What Does “Vegan” Actually Mean?

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A vegan diet is quite strict, which means that off the bat, you should expect to start paying close attention to every single thing that goes in your mouth — if you haven’t already been. Out of nearly all mainstream diets, in fact, vegans are likely the most strict. Vegans do not eat (or use) any products that are derived from the suffering or death of animals — and that includes insects (e.g. honey from bees, silk from silkworms).

Vegan basics: What do vegans NOT eat?

When you are vegan, you do NOT eat the following core foods:

  • Meat, fish, shellfish, or poultry
  • Cream or butter
  • Gelatin
  • Honey
  • Cheese, milk and other dairy products.

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Health benefits of going vegan

There are numerous health benefits to going vegan:

  • Lower bad LDL cholesterol
  • Lowered risk for heart attack and stroke
  • Lowered risk for certain types of cancer
  • Lowered risk for type II diabetes
  • Lowered risk for macular degeneration and cataracts
  • Lowered risk for osteoporosis and arthritis
  • More energy
  • Improved breath
  • Lowered Body Mass Index (BMI)
  • Lowered migraines and issues with headaches and stomach pains or nausea
  • Lowered blood pressure
  • Weight loss
  • Clearer skin and less skin problems such as rosacea, acne, and eczema

How to Become Vegan, Step-by-Step

Going vegan is going to take some time, but you can do it if you prepare and execute all of your action steps with purpose and diligence. Start with this step-by-step list:

  • Start by deciding to go vegan within yourself.
  • Read about veganism and talk to vegan friends if you have them. Ask them for their recommendations and ideas when starting out.
  • Keep a notebook with these tips, advice, and ideas.
  • Remove all non-vegan foods from your house. Remember, this includes all meat and meat-derived products, so that’s cheese, milk, ice cream, yogurt, dairy, etc.
  • You’ll also need to get rid of other products that are vegan but that are not food. This means leather, suede, etc.
  • Head to the store and stock back up on replacement foods that are vegan.
  • Start keeping a food diary in the beginning to track of the vegan foods that you eat.
  • Tell your friends and family members that you are vegan so that they don’t try to tempt you with foods that you can no longer eat.
  • If you are pressured by friends and family members not to continue with your diet, remember to have diligence and persistence. This is your body and your decision.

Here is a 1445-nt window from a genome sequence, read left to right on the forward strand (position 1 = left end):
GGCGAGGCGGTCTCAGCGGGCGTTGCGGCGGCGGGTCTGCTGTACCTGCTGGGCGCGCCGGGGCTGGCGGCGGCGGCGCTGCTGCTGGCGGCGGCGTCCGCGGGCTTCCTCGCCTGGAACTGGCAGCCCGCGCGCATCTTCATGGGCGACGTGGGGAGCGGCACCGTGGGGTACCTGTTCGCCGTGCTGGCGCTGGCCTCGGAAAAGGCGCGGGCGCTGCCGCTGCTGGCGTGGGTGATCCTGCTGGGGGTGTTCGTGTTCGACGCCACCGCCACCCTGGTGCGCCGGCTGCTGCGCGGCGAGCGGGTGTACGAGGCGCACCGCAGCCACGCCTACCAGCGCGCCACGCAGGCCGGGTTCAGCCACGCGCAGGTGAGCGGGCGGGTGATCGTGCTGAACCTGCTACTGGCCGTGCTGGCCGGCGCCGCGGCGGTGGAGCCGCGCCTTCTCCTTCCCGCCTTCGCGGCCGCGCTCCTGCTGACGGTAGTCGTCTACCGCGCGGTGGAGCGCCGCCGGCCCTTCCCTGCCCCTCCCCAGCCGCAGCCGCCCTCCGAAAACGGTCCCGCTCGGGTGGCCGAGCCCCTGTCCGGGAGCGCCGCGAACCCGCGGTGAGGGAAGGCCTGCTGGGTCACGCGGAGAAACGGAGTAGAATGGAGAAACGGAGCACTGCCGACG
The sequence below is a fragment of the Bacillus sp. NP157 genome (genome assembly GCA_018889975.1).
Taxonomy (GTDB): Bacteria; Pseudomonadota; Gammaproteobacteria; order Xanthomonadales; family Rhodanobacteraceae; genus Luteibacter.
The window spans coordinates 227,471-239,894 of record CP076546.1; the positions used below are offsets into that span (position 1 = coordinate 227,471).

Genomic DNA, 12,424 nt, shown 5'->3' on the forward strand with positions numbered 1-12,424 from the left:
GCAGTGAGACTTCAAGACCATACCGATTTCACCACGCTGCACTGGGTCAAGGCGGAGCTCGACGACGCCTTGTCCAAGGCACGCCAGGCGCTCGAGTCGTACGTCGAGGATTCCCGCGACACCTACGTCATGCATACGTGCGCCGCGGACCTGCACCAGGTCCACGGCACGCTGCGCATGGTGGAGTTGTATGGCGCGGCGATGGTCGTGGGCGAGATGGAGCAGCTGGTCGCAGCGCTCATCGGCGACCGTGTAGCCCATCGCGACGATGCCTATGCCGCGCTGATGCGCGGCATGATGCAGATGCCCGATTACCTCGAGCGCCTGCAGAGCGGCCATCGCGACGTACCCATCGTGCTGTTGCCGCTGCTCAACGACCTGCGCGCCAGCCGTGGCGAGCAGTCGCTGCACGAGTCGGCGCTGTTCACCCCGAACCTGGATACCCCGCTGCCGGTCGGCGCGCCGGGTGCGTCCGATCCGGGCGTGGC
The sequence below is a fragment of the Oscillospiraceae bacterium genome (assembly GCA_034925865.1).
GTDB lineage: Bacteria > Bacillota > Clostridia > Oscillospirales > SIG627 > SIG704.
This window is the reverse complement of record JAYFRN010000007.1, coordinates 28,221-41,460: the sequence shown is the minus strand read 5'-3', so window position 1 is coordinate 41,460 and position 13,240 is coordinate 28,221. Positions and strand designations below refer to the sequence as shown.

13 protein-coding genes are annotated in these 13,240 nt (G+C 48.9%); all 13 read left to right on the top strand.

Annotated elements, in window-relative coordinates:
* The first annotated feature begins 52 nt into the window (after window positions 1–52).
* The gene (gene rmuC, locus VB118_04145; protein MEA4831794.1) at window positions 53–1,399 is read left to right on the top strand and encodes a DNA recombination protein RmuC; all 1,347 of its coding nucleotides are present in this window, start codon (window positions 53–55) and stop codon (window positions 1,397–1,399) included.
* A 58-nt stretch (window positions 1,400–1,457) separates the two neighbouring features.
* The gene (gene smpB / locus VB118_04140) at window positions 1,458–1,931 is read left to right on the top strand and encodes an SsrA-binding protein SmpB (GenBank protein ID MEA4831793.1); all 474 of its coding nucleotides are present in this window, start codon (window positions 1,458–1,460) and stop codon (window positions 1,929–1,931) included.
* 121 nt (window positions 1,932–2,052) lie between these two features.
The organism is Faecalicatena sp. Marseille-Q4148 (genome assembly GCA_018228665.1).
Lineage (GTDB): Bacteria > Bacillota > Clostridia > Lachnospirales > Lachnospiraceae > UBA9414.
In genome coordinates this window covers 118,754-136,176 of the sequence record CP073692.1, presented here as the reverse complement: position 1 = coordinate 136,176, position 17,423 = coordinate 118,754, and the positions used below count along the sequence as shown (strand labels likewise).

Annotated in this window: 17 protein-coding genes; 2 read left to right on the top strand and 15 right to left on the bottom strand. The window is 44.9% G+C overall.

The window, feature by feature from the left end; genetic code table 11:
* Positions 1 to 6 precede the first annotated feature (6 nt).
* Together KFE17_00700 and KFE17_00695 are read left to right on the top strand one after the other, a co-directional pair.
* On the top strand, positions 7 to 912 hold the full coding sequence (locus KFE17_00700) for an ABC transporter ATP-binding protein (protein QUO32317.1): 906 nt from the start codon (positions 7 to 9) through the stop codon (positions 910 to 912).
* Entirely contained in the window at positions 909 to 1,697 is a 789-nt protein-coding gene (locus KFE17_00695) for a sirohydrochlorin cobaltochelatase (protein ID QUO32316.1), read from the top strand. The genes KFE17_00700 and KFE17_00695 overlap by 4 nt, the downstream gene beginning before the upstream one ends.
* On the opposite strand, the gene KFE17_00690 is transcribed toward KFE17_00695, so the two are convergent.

Will it change your life? Possibly. Here is what you can (realistically) expect as a result of going vegan:

Not exactly sure you want to go vegan overnight?

If you’re nervous about diving right into a vegan diet, consider this:

Many vegans began as vegetarians. In contrast to vegans, vegetarians typically only exclude meat, poultry, and fish from their diet. Some vegetarians may also exclude eggs and/or dairy. Typically, however, vegetarians do consume things like honey and gelatin.

Starting off with a vegetarian diet can prep you for what it’s like to nix a whole food group (or several) from your diet. It will get you used to reading ingredient labels; alerting friends and family that you don’t eat X, Y, and Z; and generally watching what you put into your mouth. It’s a great transitional eating plan that can ultimately make becoming a vegan much easier to handle.

The best vegan diet foods

Here is a list of the best vegan diet foods that will get you started when you take your first “vegan grocery shopping” trip!

  • Fruits and veggies
  • Nuts and seeds
  • Nut butters
  • Beans and lentils
  • Vegan whole wheat breads and other bread products like naan, pita, and tortillas
  • Coconut milk, almond, milk, and soy milk
  • Flax, chia seeds, and hemp
  • Tofu and seitan
  • Nutritional yeast (tastes like cheese when put into things like soup and stew!)
  • Fermented plant foods
  • Sprouted foods
  • Seaweed
  • Almond and soy dairy products like ice cream and yogurt
  • Healthy fats like olive and sunflower oils

How to start a full vegan diet

First thing’s first: when you’re going to go on a vegan diet, you have to remember that it’s not going to be easy. Start by just remembering to take baby steps. If you find yourself accidentally eating foods that have meat or meat-derived products in them at the beginning, that’s okay! Just keep that in mind for next time, and keep going.